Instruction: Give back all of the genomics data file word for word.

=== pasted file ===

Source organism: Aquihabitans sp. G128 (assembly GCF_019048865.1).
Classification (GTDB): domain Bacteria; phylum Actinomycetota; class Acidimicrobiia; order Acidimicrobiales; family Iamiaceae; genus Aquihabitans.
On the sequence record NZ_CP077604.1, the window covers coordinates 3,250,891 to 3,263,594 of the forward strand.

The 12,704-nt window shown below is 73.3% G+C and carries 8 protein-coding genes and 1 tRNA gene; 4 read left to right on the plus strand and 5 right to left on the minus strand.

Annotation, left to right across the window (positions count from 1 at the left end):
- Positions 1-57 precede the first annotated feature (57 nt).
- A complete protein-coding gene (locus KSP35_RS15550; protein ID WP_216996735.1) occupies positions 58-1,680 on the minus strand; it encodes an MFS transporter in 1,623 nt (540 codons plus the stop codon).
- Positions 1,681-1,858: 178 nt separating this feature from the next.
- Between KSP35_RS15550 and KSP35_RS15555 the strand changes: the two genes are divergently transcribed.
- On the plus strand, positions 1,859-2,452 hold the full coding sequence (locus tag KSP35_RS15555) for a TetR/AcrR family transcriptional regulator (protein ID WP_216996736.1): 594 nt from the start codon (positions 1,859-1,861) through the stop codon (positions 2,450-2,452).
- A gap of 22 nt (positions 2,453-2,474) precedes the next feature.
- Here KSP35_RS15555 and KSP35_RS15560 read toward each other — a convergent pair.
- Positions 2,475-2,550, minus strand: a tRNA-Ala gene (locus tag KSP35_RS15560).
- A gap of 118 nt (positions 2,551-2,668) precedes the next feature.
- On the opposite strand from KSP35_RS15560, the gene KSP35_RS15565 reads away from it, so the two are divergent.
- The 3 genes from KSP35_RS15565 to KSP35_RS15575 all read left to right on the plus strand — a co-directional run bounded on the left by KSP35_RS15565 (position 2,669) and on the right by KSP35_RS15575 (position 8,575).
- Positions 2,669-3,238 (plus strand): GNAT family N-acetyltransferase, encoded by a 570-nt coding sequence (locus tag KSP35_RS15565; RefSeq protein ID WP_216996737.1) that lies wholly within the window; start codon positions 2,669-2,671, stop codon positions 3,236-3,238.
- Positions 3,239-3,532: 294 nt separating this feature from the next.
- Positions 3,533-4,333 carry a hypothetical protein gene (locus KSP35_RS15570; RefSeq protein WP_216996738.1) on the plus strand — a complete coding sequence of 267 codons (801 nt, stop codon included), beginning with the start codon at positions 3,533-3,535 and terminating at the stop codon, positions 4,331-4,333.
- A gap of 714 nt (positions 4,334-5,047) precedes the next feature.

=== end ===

Source organism: Aquihabitans sp. G128 (assembly GCF_019048865.1).
Classification (GTDB): domain Bacteria; phylum Actinomycetota; class Acidimicrobiia; order Acidimicrobiales; family Iamiaceae; genus Aquihabitans.
On the sequence record NZ_CP077604.1, the window covers coordinates 3,250,891 to 3,263,594 of the forward strand.

The 12,704-nt window shown below is 73.3% G+C and carries 8 protein-coding genes and 1 tRNA gene; 4 read left to right on the plus strand and 5 right to left on the minus strand.

Annotation, left to right across the window (positions count from 1 at the left end):
- Positions 1-57 precede the first annotated feature (57 nt).
- A complete protein-coding gene (locus KSP35_RS15550; protein ID WP_216996735.1) occupies positions 58-1,680 on the minus strand; it encodes an MFS transporter in 1,623 nt (540 codons plus the stop codon).
- Positions 1,681-1,858: 178 nt separating this feature from the next.
- Between KSP35_RS15550 and KSP35_RS15555 the strand changes: the two genes are divergently transcribed.
- On the plus strand, positions 1,859-2,452 hold the full coding sequence (locus tag KSP35_RS15555) for a TetR/AcrR family transcriptional regulator (protein ID WP_216996736.1): 594 nt from the start codon (positions 1,859-1,861) through the stop codon (positions 2,450-2,452).
- A gap of 22 nt (positions 2,453-2,474) precedes the next feature.
- Here KSP35_RS15555 and KSP35_RS15560 read toward each other — a convergent pair.
- Positions 2,475-2,550, minus strand: a tRNA-Ala gene (locus tag KSP35_RS15560).
- A gap of 118 nt (positions 2,551-2,668) precedes the next feature.
- On the opposite strand from KSP35_RS15560, the gene KSP35_RS15565 reads away from it, so the two are divergent.
- The 3 genes from KSP35_RS15565 to KSP35_RS15575 all read left to right on the plus strand — a co-directional run bounded on the left by KSP35_RS15565 (position 2,669) and on the right by KSP35_RS15575 (position 8,575).
- Positions 2,669-3,238 (plus strand): GNAT family N-acetyltransferase, encoded by a 570-nt coding sequence (locus tag KSP35_RS15565; RefSeq protein ID WP_216996737.1) that lies wholly within the window; start codon positions 2,669-2,671, stop codon positions 3,236-3,238.
- Positions 3,239-3,532: 294 nt separating this feature from the next.
- Positions 3,533-4,333 carry a hypothetical protein gene (locus KSP35_RS15570; RefSeq protein WP_216996738.1) on the plus strand — a complete coding sequence of 267 codons (801 nt, stop codon included), beginning with the start codon at positions 3,533-3,535 and terminating at the stop codon, positions 4,331-4,333.
- A gap of 714 nt (positions 4,334-5,047) precedes the next feature.